Embracing slow and steady growth

After the company emerged from its slump in 2010, it returned to its growth trajectory. To take it to the next level in revenue, he began hiring internal talent, such as a full-time IT team and a full-time HR manager. The company also branched out from light construction into new markets, such as residential, road and bridge, industrial, and restoration and repair.

“One of my mentors had told me go for the slow nickel not the fast dollar,” he says. “I pretty much had to do that and grow slowly and profitably, due to all the debt.”

It was after attending a recent YPO construction industry networking event in Chicago on preparing for the next recession that he began looking into getting rid of his personal guarantee for the company’s debt. The speaker suggested putting together a banking memorandum and sending it to every bank he knew to ask to remove the personal guarantees. Although his son—then the company’s CFO—doubted it was possible to get the banks to say yes, the company sent out the memorandum to 13 banks, and two did make an offer.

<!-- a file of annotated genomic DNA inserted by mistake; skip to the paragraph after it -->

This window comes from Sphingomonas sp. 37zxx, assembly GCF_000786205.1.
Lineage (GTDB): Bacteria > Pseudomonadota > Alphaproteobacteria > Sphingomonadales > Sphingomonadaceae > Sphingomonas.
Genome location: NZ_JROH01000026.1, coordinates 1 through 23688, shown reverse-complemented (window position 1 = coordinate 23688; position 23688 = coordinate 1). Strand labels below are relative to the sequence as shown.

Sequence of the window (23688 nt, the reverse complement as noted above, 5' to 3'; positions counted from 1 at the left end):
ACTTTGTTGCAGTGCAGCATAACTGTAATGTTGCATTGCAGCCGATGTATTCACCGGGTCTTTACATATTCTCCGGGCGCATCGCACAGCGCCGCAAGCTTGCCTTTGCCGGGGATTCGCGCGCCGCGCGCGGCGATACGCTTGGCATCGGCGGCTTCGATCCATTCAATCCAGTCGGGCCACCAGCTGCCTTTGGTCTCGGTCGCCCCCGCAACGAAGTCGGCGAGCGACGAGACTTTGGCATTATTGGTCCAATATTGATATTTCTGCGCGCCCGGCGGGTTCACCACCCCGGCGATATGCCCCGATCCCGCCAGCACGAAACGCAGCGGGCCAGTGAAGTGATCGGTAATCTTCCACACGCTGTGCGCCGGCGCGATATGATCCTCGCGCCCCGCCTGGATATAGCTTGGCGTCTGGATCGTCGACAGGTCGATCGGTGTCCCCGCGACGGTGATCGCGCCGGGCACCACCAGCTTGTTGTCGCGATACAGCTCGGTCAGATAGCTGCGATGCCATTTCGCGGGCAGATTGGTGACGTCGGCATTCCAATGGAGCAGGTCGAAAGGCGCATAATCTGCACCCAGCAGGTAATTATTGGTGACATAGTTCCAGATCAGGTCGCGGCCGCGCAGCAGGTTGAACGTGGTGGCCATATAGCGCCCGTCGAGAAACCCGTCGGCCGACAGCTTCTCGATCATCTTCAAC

Having two potential partners put him in a position to negotiate. He asked the banker who ultimately backed him why she went to bat for his company later. She told him that she had no unanswered questions after watching a slide deck presentation he put together to document how the business survived the recession. Beyond that, both Sobeck and the business had built perfect credit scores.

“We not only got the personal guarantee removed from the revolving line of credit, but they also lowered our interest rate,” he says. “You get lucky at times with banks if they have excess cash they have to put to work, and it’s like finding someone who’s hungry when you have food. Even if they don’t necessarily love the food, if they’re hungry enough, they’ll eat it to survive.”

Building a better company

Sobeck also sought input from his team on how to make the business stronger at a company retreat. Taking their advice, he and his leadership team created a hardship fund to help employees with unforeseen financial challenges, began offering paid parental leave and started covering 100% of healthcare premiums for employees. That helped them attract top talent as they scaled. “We shared the wealth, and that became a virtuous circle,” he says.